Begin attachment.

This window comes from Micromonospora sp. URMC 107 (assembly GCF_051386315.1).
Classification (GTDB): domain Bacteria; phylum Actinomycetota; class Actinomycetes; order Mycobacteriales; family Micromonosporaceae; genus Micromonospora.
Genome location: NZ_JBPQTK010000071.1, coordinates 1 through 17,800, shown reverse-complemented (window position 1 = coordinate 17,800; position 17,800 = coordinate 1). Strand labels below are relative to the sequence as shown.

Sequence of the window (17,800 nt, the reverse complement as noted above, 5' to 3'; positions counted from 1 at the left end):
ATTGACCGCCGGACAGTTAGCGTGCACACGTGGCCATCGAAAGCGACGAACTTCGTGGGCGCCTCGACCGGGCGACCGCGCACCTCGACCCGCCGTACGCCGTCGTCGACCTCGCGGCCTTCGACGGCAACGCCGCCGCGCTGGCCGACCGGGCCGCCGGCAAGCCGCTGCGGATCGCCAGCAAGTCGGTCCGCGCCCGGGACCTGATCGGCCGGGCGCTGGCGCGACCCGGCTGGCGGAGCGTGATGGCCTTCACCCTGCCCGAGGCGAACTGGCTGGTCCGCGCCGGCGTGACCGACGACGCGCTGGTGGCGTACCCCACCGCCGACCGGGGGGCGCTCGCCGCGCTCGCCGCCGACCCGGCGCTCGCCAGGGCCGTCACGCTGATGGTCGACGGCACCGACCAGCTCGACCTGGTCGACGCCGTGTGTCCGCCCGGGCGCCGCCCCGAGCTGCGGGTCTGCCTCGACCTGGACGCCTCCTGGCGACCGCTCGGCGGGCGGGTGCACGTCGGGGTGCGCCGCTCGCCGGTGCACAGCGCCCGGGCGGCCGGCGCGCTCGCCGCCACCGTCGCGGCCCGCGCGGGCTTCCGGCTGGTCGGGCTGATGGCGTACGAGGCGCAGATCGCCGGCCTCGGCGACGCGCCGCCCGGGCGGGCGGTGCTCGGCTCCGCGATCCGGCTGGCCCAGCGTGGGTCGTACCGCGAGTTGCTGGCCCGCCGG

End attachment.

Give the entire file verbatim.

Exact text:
This window comes from Micromonospora sp. URMC 107 (assembly GCF_051386315.1).
Classification (GTDB): domain Bacteria; phylum Actinomycetota; class Actinomycetes; order Mycobacteriales; family Micromonosporaceae; genus Micromonospora.
Genome location: NZ_JBPQTK010000071.1, coordinates 1 through 17,800, shown reverse-complemented (window position 1 = coordinate 17,800; position 17,800 = coordinate 1). Strand labels below are relative to the sequence as shown.

Sequence of the window (17,800 nt, the reverse complement as noted above, 5' to 3'; positions counted from 1 at the left end):
ATTGACCGCCGGACAGTTAGCGTGCACACGTGGCCATCGAAAGCGACGAACTTCGTGGGCGCCTCGACCGGGCGACCGCGCACCTCGACCCGCCGTACGCCGTCGTCGACCTCGCGGCCTTCGACGGCAACGCCGCCGCGCTGGCCGACCGGGCCGCCGGCAAGCCGCTGCGGATCGCCAGCAAGTCGGTCCGCGCCCGGGACCTGATCGGCCGGGCGCTGGCGCGACCCGGCTGGCGGAGCGTGATGGCCTTCACCCTGCCCGAGGCGAACTGGCTGGTCCGCGCCGGCGTGACCGACGACGCGCTGGTGGCGTACCCCACCGCCGACCGGGGGGCGCTCGCCGCGCTCGCCGCCGACCCGGCGCTCGCCAGGGCCGTCACGCTGATGGTCGACGGCACCGACCAGCTCGACCTGGTCGACGCCGTGTGTCCGCCCGGGCGCCGCCCCGAGCTGCGGGTCTGCCTCGACCTGGACGCCTCCTGGCGACCGCTCGGCGGGCGGGTGCACGTCGGGGTGCGCCGCTCGCCGGTGCACAGCGCCCGGGCGGCCGGCGCGCTCGCCGCCACCGTCGCGGCCCGCGCGGGCTTCCGGCTGGTCGGGCTGATGGCGTACGAGGCGCAGATCGCCGGCCTCGGCGACGCGCCGCCCGGGCGGGCGGTGCTCGGCTCCGCGATCCGGCTGGCCCAGCGTGGGTCGTACCGCGAGTTGCTGGCCCGCCGG